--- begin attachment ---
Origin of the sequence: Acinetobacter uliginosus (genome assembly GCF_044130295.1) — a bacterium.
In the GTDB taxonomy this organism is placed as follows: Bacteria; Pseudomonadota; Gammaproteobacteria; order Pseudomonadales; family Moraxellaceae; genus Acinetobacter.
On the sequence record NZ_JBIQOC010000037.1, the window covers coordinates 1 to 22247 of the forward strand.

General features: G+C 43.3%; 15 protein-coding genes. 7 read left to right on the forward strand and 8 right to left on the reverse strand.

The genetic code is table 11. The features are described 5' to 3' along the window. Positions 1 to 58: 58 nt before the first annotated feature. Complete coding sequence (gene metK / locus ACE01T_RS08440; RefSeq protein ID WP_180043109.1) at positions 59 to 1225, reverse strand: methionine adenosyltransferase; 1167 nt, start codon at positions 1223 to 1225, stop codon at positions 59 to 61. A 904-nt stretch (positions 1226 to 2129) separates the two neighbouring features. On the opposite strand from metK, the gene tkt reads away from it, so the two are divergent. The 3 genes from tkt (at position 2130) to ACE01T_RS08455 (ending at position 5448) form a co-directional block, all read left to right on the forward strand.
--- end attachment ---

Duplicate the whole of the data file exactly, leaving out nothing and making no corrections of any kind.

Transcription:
Origin of the sequence: Acinetobacter uliginosus (genome assembly GCF_044130295.1) — a bacterium.
In the GTDB taxonomy this organism is placed as follows: Bacteria; Pseudomonadota; Gammaproteobacteria; order Pseudomonadales; family Moraxellaceae; genus Acinetobacter.
On the sequence record NZ_JBIQOC010000037.1, the window covers coordinates 1 to 22247 of the forward strand.

General features: G+C 43.3%; 15 protein-coding genes. 7 read left to right on the forward strand and 8 right to left on the reverse strand.

The genetic code is table 11. The features are described 5' to 3' along the window. Positions 1 to 58: 58 nt before the first annotated feature. Complete coding sequence (gene metK / locus ACE01T_RS08440; RefSeq protein ID WP_180043109.1) at positions 59 to 1225, reverse strand: methionine adenosyltransferase; 1167 nt, start codon at positions 1223 to 1225, stop codon at positions 59 to 61. A 904-nt stretch (positions 1226 to 2129) separates the two neighbouring features. On the opposite strand from metK, the gene tkt reads away from it, so the two are divergent. The 3 genes from tkt (at position 2130) to ACE01T_RS08455 (ending at position 5448) form a co-directional block, all read left to right on the forward strand.